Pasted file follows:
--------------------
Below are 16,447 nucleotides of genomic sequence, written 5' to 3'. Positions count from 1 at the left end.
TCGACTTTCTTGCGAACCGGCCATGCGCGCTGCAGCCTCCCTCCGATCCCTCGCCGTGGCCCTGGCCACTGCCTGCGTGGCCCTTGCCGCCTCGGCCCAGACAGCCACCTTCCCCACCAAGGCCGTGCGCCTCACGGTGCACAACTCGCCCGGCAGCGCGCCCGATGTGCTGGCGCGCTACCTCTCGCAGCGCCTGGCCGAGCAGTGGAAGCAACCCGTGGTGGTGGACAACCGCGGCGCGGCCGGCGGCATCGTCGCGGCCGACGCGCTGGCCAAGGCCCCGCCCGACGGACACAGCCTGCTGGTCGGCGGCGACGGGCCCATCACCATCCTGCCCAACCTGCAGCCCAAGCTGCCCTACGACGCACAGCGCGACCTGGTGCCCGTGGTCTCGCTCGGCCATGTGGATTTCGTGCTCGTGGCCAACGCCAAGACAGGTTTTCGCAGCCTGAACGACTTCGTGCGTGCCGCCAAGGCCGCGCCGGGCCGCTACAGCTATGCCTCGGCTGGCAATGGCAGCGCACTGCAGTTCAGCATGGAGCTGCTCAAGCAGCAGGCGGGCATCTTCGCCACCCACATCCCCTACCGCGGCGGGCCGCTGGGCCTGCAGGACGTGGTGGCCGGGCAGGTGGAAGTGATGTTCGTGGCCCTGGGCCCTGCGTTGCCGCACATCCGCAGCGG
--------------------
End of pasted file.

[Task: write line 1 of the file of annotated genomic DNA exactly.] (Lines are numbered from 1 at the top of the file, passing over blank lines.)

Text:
Below are 16,447 nucleotides of genomic sequence, written 5' to 3'. Positions count from 1 at the left end.